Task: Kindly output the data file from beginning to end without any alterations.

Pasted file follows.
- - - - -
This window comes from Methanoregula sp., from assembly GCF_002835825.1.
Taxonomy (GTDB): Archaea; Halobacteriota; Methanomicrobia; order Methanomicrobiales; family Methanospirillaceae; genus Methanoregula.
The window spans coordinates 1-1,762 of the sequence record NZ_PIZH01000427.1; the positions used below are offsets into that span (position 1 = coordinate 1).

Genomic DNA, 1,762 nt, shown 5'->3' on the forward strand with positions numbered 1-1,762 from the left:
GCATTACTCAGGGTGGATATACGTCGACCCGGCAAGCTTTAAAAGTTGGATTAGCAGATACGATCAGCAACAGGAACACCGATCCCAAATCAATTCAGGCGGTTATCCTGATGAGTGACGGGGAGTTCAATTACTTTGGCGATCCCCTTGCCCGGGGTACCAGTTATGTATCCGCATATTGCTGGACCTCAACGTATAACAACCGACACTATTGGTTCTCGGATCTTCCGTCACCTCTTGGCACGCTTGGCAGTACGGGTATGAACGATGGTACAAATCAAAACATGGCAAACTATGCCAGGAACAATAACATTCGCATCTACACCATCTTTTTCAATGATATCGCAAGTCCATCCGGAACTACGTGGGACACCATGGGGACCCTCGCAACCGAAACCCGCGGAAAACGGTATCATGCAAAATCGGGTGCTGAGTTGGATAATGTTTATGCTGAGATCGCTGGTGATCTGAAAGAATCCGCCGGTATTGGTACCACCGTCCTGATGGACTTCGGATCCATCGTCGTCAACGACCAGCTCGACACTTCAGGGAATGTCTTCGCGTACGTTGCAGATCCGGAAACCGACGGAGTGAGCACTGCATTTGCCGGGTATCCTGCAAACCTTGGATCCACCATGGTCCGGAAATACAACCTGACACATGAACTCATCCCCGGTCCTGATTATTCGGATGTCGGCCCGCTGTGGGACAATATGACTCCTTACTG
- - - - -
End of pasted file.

This window comes from Methanoregula sp., from assembly GCF_002835825.1.
Taxonomy (GTDB): Archaea; Halobacteriota; Methanomicrobia; order Methanomicrobiales; family Methanospirillaceae; genus Methanoregula.
The window spans coordinates 1-1,762 of the sequence record NZ_PIZH01000427.1; the positions used below are offsets into that span (position 1 = coordinate 1).

Genomic DNA, 1,762 nt, shown 5'->3' on the forward strand with positions numbered 1-1,762 from the left:
GCATTACTCAGGGTGGATATACGTCGACCCGGCAAGCTTTAAAAGTTGGATTAGCAGATACGATCAGCAACAGGAACACCGATCCCAAATCAATTCAGGCGGTTATCCTGATGAGTGACGGGGAGTTCAATTACTTTGGCGATCCCCTTGCCCGGGGTACCAGTTATGTATCCGCATATTGCTGGACCTCAACGTATAACAACCGACACTATTGGTTCTCGGATCTTCCGTCACCTCTTGGCACGCTTGGCAGTACGGGTATGAACGATGGTACAAATCAAAACATGGCAAACTATGCCAGGAACAATAACATTCGCATCTACACCATCTTTTTCAATGATATCGCAAGTCCATCCGGAACTACGTGGGACACCATGGGGACCCTCGCAACCGAAACCCGCGGAAAACGGTATCATGCAAAATCGGGTGCTGAGTTGGATAATGTTTATGCTGAGATCGCTGGTGATCTGAAAGAATCCGCCGGTATTGGTACCACCGTCCTGATGGACTTCGGATCCATCGTCGTCAACGACCAGCTCGACACTTCAGGGAATGTCTTCGCGTACGTTGCAGATCCGGAAACCGACGGAGTGAGCACTGCATTTGCCGGGTATCCTGCAAACCTTGGATCCACCATGGTCCGGAAATACAACCTGACACATGAACTCATCCCCGGTCCTGATTATTCGGATGTCGGCCCGCTGTGGGACAATATGACTCCTTACTG